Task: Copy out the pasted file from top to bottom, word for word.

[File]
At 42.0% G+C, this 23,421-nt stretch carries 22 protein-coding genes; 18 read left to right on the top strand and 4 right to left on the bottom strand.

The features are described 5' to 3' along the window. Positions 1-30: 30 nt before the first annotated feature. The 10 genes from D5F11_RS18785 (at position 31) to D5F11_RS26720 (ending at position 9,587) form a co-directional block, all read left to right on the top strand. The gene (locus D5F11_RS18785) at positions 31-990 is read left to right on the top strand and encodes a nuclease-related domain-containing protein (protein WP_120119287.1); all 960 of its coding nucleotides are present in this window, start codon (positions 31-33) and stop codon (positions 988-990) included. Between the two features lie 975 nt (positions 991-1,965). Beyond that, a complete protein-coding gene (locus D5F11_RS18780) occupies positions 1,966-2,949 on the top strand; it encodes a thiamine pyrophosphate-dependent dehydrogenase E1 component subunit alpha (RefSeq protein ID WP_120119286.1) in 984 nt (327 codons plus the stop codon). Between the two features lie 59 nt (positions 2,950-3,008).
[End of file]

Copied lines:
At 42.0% G+C, this 23,421-nt stretch carries 22 protein-coding genes; 18 read left to right on the top strand and 4 right to left on the bottom strand.

The features are described 5' to 3' along the window. Positions 1-30: 30 nt before the first annotated feature. The 10 genes from D5F11_RS18785 (at position 31) to D5F11_RS26720 (ending at position 9,587) form a co-directional block, all read left to right on the top strand. The gene (locus D5F11_RS18785) at positions 31-990 is read left to right on the top strand and encodes a nuclease-related domain-containing protein (protein WP_120119287.1); all 960 of its coding nucleotides are present in this window, start codon (positions 31-33) and stop codon (positions 988-990) included. Between the two features lie 975 nt (positions 991-1,965). Beyond that, a complete protein-coding gene (locus D5F11_RS18780) occupies positions 1,966-2,949 on the top strand; it encodes a thiamine pyrophosphate-dependent dehydrogenase E1 component subunit alpha (RefSeq protein ID WP_120119286.1) in 984 nt (327 codons plus the stop codon). Between the two features lie 59 nt (positions 2,950-3,008).